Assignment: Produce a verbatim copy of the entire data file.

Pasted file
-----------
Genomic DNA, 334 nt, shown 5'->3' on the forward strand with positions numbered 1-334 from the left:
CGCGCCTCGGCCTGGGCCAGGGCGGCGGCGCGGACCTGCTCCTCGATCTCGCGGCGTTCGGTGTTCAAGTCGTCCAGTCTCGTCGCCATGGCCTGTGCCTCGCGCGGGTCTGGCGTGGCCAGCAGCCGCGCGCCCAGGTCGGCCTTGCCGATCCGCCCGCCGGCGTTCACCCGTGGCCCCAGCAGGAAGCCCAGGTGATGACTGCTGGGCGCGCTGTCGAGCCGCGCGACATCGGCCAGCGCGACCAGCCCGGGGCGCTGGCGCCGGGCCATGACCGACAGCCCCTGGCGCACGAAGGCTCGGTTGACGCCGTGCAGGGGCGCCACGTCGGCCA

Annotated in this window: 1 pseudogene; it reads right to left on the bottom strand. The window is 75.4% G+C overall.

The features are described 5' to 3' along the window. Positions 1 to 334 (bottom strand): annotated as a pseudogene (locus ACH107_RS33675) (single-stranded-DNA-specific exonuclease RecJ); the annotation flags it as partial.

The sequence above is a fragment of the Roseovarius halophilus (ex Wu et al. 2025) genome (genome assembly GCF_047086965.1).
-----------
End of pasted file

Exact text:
Genomic DNA, 334 nt, shown 5'->3' on the forward strand with positions numbered 1-334 from the left:
CGCGCCTCGGCCTGGGCCAGGGCGGCGGCGCGGACCTGCTCCTCGATCTCGCGGCGTTCGGTGTTCAAGTCGTCCAGTCTCGTCGCCATGGCCTGTGCCTCGCGCGGGTCTGGCGTGGCCAGCAGCCGCGCGCCCAGGTCGGCCTTGCCGATCCGCCCGCCGGCGTTCACCCGTGGCCCCAGCAGGAAGCCCAGGTGATGACTGCTGGGCGCGCTGTCGAGCCGCGCGACATCGGCCAGCGCGACCAGCCCGGGGCGCTGGCGCCGGGCCATGACCGACAGCCCCTGGCGCACGAAGGCTCGGTTGACGCCGTGCAGGGGCGCCACGTCGGCCA

Annotated in this window: 1 pseudogene; it reads right to left on the bottom strand. The window is 75.4% G+C overall.

The features are described 5' to 3' along the window. Positions 1 to 334 (bottom strand): annotated as a pseudogene (locus ACH107_RS33675) (single-stranded-DNA-specific exonuclease RecJ); the annotation flags it as partial.

The sequence above is a fragment of the Roseovarius halophilus (ex Wu et al. 2025) genome (genome assembly GCF_047086965.1).